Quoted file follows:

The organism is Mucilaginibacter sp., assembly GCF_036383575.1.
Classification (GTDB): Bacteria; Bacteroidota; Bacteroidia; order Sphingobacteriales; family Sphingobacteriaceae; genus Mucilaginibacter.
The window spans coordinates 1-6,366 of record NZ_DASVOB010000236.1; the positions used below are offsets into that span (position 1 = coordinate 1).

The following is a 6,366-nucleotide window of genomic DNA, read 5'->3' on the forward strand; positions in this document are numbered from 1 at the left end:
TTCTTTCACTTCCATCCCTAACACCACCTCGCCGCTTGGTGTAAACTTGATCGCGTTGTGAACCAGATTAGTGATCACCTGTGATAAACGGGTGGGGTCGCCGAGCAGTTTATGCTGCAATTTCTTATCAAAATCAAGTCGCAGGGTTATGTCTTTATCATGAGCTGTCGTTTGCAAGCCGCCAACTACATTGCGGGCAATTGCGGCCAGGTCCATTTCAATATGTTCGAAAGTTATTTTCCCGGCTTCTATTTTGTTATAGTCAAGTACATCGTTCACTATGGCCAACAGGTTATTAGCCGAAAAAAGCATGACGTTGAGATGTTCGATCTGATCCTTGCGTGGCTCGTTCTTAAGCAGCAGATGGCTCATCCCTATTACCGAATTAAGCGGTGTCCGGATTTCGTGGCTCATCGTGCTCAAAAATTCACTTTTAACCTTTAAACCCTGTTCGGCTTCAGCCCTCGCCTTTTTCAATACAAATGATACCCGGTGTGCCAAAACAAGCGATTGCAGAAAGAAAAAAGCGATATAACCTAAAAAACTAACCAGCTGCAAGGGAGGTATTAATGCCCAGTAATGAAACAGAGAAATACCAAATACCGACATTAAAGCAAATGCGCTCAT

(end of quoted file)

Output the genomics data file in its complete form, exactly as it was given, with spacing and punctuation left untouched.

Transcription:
The organism is Mucilaginibacter sp., assembly GCF_036383575.1.
Classification (GTDB): Bacteria; Bacteroidota; Bacteroidia; order Sphingobacteriales; family Sphingobacteriaceae; genus Mucilaginibacter.
The window spans coordinates 1-6,366 of record NZ_DASVOB010000236.1; the positions used below are offsets into that span (position 1 = coordinate 1).

The following is a 6,366-nucleotide window of genomic DNA, read 5'->3' on the forward strand; positions in this document are numbered from 1 at the left end:
TTCTTTCACTTCCATCCCTAACACCACCTCGCCGCTTGGTGTAAACTTGATCGCGTTGTGAACCAGATTAGTGATCACCTGTGATAAACGGGTGGGGTCGCCGAGCAGTTTATGCTGCAATTTCTTATCAAAATCAAGTCGCAGGGTTATGTCTTTATCATGAGCTGTCGTTTGCAAGCCGCCAACTACATTGCGGGCAATTGCGGCCAGGTCCATTTCAATATGTTCGAAAGTTATTTTCCCGGCTTCTATTTTGTTATAGTCAAGTACATCGTTCACTATGGCCAACAGGTTATTAGCCGAAAAAAGCATGACGTTGAGATGTTCGATCTGATCCTTGCGTGGCTCGTTCTTAAGCAGCAGATGGCTCATCCCTATTACCGAATTAAGCGGTGTCCGGATTTCGTGGCTCATCGTGCTCAAAAATTCACTTTTAACCTTTAAACCCTGTTCGGCTTCAGCCCTCGCCTTTTTCAATACAAATGATACCCGGTGTGCCAAAACAAGCGATTGCAGAAAGAAAAAAGCGATATAACCTAAAAAACTAACCAGCTGCAAGGGAGGTATTAATGCCCAGTAATGAAACAGAGAAATACCAAATACCGACATTAAAGCAAATGCGCTCAT